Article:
When Instagram claimed rights to all photos shot using its processing/ sharing app, I deleted my account within seconds. It didn’t matter that they backtracked on their new policy later that day, I decided that as a mere processing and sharing tool it wasn’t worth the hassle. I spend/ waste more than enough social networking time on Facebook, tumblr, model mayhem, soundcloud, and WordPress to have another virtual mouth to feed. It is way too much narcissism as is, and so far only one of those sites (Facebook) gives me any regular work. Not to mention there are many other photo filter apps out there that don’t exaggerate their importance.
Now, on my phone home screen, I have a “picture frame” containing my instagrammed photos of my children. They are quite lovely but the gallery no longer grows. In the last two months, I made the concious choice to fall back in love with my ancient (3 years old) Nikon D700, and forced myself to do all the personal photos with it rather than leaving it up to the phone to fill that gap. I was better with this other device that weighed more, required more thought to use correctly, and took significantly more time to process in the computer, but in the end the effort seems to pay off.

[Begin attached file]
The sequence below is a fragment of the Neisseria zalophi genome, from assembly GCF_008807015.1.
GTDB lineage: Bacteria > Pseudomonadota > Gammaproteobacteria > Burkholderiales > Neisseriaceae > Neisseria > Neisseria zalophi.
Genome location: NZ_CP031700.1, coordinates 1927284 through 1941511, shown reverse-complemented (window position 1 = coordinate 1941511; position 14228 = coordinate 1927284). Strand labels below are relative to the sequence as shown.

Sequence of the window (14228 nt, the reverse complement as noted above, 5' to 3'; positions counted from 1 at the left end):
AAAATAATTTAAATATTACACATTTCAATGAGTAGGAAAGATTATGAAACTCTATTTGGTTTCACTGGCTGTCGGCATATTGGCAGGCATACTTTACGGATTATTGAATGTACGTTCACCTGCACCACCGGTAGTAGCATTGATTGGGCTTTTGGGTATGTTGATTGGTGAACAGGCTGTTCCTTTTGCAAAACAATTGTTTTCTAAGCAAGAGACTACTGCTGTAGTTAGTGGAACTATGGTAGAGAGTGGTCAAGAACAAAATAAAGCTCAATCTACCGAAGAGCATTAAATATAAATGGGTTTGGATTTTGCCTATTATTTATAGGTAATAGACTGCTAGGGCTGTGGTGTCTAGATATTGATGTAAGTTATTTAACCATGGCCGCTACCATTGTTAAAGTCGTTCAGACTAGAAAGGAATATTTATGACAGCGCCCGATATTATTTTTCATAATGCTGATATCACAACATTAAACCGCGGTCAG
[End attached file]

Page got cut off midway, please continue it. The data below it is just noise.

At this point, some might say “why don’t you just photography with all the devices at your disposal?” For myself, I need some parameters to my shooting. I am not the kind of person always shooting, capturing every boring moment of my day. I can’t convince myself a phone shot is good enough when I could have done it better with the D700 or view camera, but it is so easy to convince oneself when they rely on the phone camera at all times.
I have no doubt that there are phoneographers making great work, many of whom wouldn’t be doing any photography at all if not for the convenience and freedom allowed by apps. And there are definitely many photos that simply cannot be shot by the average person without their phone- shots in stores, at concerts, inside small objects, etc. But the psychology of shooting is greatly affected by what tool the photographer uses, and settling for convenience is a poor motivation for making art the best you can.